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May 12, 2011

Comments

I've gotta quibble with your statement, "[Those] who [...] join the military [...are] entrusted with a gun."

That doesn't quite seem to do justice to the situation. Soldiers are, by the very nature of their chosen jobs, given the responsibility of carrying a weapon and understanding how to use it effectively. That's more than a small step beyond "entrusted" - it's a requirement and (at least to my understanding) a non-negotiable commitment.

I do trust military and other law enforcement personnel to have firearms (and respect them for their service commitment) but I don't trust the average citizen to be able to safely, wisely carry and wield a firearm - especially not a handgun.

Law-abiding, license-carrying citizens often seem to be the very same (in general) lugnuts who leave loaded weapons within their children's reach. It seems to me that citizens have repeatedly shown that they cannot be trusted with the tremendous power and the associated responsibility that accompanies a seemingly-simple handgun.

But on the flip-side of the coin, if we're all supposed to be so hunky-dorey with the average, often minimally-trained citizen carrying around a loaded weapon, why does it need to be concealed? Wouldn't it serve to be even more of a deterrent if people roamed the streets with shotguns and other high-caliber rifles slung across their backs? If your intent is that citizens have the necessary firepower to prevent massacres, why limit them to piddly handguns?

Rob O, you've remarked on my gun posts repeatedly, except the ones about cops accidentally shooting themselves or others. And a common theme is how much you trust government but distrust ordinary citizens.

That's the basic blue/red divide, and it's probably so deeply ingrained there's likely nothing anyone could say to dissuade you.

If I can't trust my fellow parishioner to turn off his danged cell phone for church service, how can I easy about him packing heat? I just cannot bring myself to attribute the average citizen with the same high degree of common sense that you (and others) do. Today's society is rapidly filling with a disproportionate share of impolite, cavalier, and apathetic people.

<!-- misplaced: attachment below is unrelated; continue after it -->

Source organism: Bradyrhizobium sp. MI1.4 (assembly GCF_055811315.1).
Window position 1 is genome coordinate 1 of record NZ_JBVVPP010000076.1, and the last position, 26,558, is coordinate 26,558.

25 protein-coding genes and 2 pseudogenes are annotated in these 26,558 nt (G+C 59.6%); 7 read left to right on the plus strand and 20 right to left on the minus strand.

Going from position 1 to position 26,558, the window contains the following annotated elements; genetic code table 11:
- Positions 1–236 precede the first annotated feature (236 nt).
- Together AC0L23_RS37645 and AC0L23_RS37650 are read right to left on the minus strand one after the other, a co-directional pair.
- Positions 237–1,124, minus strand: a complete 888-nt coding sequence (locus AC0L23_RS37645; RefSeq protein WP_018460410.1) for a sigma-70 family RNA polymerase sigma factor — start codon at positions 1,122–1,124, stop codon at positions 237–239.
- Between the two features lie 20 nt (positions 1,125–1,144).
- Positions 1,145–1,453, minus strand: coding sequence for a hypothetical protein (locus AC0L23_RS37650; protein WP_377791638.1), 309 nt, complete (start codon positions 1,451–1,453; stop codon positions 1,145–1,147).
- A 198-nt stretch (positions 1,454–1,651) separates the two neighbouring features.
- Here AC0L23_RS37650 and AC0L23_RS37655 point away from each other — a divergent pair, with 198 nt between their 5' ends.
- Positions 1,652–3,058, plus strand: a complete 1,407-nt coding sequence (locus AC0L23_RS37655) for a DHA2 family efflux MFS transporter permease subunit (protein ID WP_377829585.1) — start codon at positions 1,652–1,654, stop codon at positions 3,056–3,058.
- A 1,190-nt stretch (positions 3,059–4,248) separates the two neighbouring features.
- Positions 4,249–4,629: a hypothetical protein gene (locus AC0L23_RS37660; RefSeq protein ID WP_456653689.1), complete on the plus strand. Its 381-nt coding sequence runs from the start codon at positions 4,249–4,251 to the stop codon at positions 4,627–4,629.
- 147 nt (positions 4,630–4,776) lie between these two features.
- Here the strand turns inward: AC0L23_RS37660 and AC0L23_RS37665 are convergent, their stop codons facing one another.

But still, I wonder why, if a considerable portion of the goal of allowing people to wander through the day packing heat is to serve as a crime deterrent, why have concealed handguns rather than openly-carried rifles? If nothing else, doesn't a shotgun have more visual impact?

RO, several states do allow open carry. And the citizens in those states don't seem to be any worse for it.

An author whom I admire, Robert A. Heinlein, has already responded to Rob O's "impolite" comments:

"An armed society is a polite society."

I remember the shrill warnings when Florida was considering licensing trained, responsible citizens to carry firearms, that massacres would ensue at every intersection. The actual result: Violent crimes in all categories went down, and shootings by license holders was zero.

Thanks for the reminder about the shrill warnings from Florida which at the time seemed more shrill than those coming from other states that had gone through this.

The silence following was quite common though.

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